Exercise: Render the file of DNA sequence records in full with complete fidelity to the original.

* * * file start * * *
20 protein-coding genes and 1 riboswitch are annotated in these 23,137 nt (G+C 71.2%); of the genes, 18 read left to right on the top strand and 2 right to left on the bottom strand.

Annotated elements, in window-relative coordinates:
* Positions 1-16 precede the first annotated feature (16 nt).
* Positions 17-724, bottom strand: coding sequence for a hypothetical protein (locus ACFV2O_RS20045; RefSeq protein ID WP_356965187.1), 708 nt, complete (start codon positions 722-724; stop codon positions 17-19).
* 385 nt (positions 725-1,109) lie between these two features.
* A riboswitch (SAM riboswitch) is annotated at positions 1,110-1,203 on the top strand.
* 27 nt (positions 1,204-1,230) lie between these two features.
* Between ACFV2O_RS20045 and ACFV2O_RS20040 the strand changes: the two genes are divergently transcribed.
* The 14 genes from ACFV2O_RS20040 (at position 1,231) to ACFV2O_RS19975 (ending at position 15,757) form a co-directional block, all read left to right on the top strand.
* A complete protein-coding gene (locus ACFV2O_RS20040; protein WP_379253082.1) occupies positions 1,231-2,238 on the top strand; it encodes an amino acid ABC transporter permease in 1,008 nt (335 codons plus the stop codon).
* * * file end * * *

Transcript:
20 protein-coding genes and 1 riboswitch are annotated in these 23,137 nt (G+C 71.2%); of the genes, 18 read left to right on the top strand and 2 right to left on the bottom strand.

Annotated elements, in window-relative coordinates:
* Positions 1-16 precede the first annotated feature (16 nt).
* Positions 17-724, bottom strand: coding sequence for a hypothetical protein (locus ACFV2O_RS20045; RefSeq protein ID WP_356965187.1), 708 nt, complete (start codon positions 722-724; stop codon positions 17-19).
* 385 nt (positions 725-1,109) lie between these two features.
* A riboswitch (SAM riboswitch) is annotated at positions 1,110-1,203 on the top strand.
* 27 nt (positions 1,204-1,230) lie between these two features.
* Between ACFV2O_RS20045 and ACFV2O_RS20040 the strand changes: the two genes are divergently transcribed.
* The 14 genes from ACFV2O_RS20040 (at position 1,231) to ACFV2O_RS19975 (ending at position 15,757) form a co-directional block, all read left to right on the top strand.
* A complete protein-coding gene (locus ACFV2O_RS20040; protein WP_379253082.1) occupies positions 1,231-2,238 on the top strand; it encodes an amino acid ABC transporter permease in 1,008 nt (335 codons plus the stop codon).